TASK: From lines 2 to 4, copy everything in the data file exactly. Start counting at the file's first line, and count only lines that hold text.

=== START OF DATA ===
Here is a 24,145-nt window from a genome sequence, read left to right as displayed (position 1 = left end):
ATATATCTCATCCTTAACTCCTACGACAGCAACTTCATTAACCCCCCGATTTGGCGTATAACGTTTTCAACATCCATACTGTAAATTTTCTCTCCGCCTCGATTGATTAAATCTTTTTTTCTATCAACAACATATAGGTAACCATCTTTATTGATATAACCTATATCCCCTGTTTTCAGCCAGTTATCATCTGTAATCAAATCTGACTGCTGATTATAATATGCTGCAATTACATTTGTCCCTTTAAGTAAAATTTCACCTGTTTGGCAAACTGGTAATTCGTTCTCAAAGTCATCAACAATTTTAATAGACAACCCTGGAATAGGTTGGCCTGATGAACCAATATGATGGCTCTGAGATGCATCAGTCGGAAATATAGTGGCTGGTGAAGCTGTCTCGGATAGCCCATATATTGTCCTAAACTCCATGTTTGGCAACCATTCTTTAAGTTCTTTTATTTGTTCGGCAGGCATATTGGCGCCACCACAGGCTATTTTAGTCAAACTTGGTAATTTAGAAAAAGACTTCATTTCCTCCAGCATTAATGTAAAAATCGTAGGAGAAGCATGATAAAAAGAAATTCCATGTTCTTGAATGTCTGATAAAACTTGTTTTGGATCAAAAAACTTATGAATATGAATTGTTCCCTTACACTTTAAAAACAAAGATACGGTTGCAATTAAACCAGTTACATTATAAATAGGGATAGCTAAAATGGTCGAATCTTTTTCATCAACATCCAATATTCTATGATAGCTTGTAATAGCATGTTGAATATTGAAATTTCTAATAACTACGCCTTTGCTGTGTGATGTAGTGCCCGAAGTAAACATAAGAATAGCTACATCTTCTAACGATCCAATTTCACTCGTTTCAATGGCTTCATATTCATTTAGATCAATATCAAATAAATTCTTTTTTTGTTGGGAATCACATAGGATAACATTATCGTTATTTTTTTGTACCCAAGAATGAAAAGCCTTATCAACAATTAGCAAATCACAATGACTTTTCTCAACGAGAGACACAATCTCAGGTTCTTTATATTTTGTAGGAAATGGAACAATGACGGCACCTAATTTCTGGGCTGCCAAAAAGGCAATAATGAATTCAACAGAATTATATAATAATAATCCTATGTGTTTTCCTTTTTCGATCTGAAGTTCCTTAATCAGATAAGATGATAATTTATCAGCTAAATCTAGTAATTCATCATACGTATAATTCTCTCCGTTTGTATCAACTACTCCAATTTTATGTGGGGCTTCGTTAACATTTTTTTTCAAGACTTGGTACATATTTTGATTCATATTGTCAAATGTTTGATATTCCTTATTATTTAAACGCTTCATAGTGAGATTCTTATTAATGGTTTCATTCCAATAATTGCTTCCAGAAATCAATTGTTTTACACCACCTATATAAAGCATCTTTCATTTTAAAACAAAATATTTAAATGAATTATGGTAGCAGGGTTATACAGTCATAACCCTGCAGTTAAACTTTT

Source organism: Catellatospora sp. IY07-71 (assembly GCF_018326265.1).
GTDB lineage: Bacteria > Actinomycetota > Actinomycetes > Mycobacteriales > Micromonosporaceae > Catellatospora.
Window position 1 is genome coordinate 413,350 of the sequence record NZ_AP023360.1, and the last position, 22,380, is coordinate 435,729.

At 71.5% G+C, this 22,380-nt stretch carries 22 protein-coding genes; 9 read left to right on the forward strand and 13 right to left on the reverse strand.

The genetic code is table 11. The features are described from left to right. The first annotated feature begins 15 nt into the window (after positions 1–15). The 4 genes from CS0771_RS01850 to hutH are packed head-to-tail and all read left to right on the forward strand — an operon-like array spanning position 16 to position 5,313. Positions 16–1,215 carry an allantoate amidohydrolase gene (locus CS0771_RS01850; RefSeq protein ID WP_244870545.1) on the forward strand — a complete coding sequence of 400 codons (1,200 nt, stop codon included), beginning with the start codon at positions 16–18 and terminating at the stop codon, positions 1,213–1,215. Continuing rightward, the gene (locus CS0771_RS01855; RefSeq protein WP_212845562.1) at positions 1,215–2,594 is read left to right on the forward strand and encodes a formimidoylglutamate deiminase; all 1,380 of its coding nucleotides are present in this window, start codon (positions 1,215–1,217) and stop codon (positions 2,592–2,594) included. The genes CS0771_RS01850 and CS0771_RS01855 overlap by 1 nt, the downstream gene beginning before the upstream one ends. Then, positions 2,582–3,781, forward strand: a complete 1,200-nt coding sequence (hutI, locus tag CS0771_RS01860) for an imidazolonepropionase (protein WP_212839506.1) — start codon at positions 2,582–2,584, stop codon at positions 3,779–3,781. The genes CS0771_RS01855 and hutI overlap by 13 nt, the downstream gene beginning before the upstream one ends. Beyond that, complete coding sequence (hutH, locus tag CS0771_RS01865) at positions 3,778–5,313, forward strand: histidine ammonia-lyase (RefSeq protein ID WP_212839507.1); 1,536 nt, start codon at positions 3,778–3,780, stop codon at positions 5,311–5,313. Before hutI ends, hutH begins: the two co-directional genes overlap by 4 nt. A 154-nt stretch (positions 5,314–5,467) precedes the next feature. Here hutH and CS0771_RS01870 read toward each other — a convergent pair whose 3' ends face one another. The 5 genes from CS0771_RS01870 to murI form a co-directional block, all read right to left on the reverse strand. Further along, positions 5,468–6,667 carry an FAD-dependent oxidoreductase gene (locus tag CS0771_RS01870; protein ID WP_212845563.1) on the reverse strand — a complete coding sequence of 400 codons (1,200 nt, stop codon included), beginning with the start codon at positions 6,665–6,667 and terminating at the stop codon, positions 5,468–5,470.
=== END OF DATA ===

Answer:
ATATATCTCATCCTTAACTCCTACGACAGCAACTTCATTAACCCCCCGATTTGGCGTATAACGTTTTCAACATCCATACTGTAAATTTTCTCTCCGCCTCGATTGATTAAATCTTTTTTTCTATCAACAACATATAGGTAACCATCTTTATTGATATAACCTATATCCCCTGTTTTCAGCCAGTTATCATCTGTAATCAAATCTGACTGCTGATTATAATATGCTGCAATTACATTTGTCCCTTTAAGTAAAATTTCACCTGTTTGGCAAACTGGTAATTCGTTCTCAAAGTCATCAACAATTTTAATAGACAACCCTGGAATAGGTTGGCCTGATGAACCAATATGATGGCTCTGAGATGCATCAGTCGGAAATATAGTGGCTGGTGAAGCTGTCTCGGATAGCCCATATATTGTCCTAAACTCCATGTTTGGCAACCATTCTTTAAGTTCTTTTATTTGTTCGGCAGGCATATTGGCGCCACCACAGGCTATTTTAGTCAAACTTGGTAATTTAGAAAAAGACTTCATTTCCTCCAGCATTAATGTAAAAATCGTAGGAGAAGCATGATAAAAAGAAATTCCATGTTCTTGAATGTCTGATAAAACTTGTTTTGGATCAAAAAACTTATGAATATGAATTGTTCCCTTACACTTTAAAAACAAAGATACGGTTGCAATTAAACCAGTTACATTATAAATAGGGATAGCTAAAATGGTCGAATCTTTTTCATCAACATCCAATATTCTATGATAGCTTGTAATAGCATGTTGAATATTGAAATTTCTAATAACTACGCCTTTGCTGTGTGATGTAGTGCCCGAAGTAAACATAAGAATAGCTACATCTTCTAACGATCCAATTTCACTCGTTTCAATGGCTTCATATTCATTTAGATCAATATCAAATAAATTCTTTTTTTGTTGGGAATCACATAGGATAACATTATCGTTATTTTTTTGTACCCAAGAATGAAAAGCCTTATCAACAATTAGCAAATCACAATGACTTTTCTCAACGAGAGACACAATCTCAGGTTCTTTATATTTTGTAGGAAATGGAACAATGACGGCACCTAATTTCTGGGCTGCCAAAAAGGCAATAATGAATTCAACAGAATTATATAATAATAATCCTATGTGTTTTCCTTTTTCGATCTGAAGTTCCTTAATCAGATAAGATGATAATTTATCAGCTAAATCTAGTAATTCATCATACGTATAATTCTCTCCGTTTGTATCAACTACTCCAATTTTATGTGGGGCTTCGTTAACATTTTTTTTCAAGACTTGGTACATATTTTGATTCATATTGTCAAATGTTTGATATTCCTTATTATTTAAACGCTTCATAGTGAGATTCTTATTAATGGTTTCATTCCAATAATTGCTTCCAGAAATCAATTGTTTTACACCACCTATATAAAGCATCTTTCATTTTAAAACAAAATATTTAAATGAATTATGGTAGCAGGGTTATACAGTCATAACCCTGCAGTTAAACTTTT

Source organism: Catellatospora sp. IY07-71 (assembly GCF_018326265.1).
GTDB lineage: Bacteria > Actinomycetota > Actinomycetes > Mycobacteriales > Micromonosporaceae > Catellatospora.